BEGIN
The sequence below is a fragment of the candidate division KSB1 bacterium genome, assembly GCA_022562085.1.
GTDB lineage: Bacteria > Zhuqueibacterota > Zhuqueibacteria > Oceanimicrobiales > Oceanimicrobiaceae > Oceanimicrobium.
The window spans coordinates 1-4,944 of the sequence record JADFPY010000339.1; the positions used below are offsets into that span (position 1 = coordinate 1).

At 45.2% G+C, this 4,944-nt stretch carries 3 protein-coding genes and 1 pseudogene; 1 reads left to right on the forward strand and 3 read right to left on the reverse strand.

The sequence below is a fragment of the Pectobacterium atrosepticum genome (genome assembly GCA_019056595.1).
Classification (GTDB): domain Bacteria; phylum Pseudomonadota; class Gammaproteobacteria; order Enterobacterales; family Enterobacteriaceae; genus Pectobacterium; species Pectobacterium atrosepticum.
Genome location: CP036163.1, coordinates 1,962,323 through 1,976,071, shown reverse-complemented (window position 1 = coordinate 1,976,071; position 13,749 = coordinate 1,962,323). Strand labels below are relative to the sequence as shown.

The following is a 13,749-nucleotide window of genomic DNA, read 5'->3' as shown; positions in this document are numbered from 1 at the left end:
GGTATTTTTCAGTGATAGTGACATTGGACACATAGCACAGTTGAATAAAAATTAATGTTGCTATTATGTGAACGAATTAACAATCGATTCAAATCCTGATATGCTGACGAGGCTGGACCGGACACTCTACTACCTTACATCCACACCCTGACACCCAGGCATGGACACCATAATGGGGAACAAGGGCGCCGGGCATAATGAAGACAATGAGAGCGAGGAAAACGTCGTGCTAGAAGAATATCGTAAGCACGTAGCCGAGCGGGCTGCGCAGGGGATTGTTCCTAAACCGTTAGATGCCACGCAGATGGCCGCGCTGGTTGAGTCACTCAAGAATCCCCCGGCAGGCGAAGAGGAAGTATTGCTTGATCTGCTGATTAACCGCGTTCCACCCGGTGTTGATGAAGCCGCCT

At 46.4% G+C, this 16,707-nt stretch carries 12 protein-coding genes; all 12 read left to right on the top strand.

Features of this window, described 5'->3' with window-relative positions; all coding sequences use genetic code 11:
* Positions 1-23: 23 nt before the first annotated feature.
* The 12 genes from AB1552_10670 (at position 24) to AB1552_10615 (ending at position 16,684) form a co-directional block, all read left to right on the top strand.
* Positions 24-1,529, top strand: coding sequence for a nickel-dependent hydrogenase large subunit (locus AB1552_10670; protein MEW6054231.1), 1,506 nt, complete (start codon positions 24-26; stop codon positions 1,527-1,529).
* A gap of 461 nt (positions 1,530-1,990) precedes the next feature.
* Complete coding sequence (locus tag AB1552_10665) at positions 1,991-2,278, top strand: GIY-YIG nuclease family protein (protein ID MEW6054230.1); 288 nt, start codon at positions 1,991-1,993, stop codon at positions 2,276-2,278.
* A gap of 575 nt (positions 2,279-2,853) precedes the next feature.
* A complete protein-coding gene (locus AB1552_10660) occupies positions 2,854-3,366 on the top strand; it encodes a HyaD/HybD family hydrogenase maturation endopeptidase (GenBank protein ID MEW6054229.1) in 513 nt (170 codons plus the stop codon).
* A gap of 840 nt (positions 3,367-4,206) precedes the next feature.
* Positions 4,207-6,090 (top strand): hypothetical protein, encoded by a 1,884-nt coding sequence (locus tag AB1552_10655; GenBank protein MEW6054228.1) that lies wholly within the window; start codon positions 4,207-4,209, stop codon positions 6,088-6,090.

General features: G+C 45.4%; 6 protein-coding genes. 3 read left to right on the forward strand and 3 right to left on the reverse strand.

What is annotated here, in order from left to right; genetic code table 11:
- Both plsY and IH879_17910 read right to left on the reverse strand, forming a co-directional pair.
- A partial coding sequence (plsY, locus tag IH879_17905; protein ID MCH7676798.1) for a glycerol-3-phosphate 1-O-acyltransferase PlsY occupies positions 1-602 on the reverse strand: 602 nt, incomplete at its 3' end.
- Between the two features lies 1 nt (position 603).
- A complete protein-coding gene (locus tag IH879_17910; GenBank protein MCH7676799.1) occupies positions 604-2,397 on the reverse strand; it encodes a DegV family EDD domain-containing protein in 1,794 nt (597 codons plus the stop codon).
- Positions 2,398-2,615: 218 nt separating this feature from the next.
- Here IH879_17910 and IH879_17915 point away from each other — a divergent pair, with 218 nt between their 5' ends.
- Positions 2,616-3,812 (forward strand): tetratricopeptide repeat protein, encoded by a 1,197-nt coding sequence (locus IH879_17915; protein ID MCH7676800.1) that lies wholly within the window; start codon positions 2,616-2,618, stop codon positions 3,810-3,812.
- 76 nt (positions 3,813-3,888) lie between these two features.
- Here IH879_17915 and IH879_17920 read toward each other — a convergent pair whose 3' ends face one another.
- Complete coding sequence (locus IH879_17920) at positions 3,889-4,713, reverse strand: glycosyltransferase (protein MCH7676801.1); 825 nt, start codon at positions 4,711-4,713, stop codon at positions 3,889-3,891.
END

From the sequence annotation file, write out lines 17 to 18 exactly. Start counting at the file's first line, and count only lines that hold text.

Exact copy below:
* A gap of 575 nt (positions 2,279-2,853) precedes the next feature.
* A complete protein-coding gene (locus AB1552_10660) occupies positions 2,854-3,366 on the top strand; it encodes a HyaD/HybD family hydrogenase maturation endopeptidase (GenBank protein ID MEW6054229.1) in 513 nt (170 codons plus the stop codon).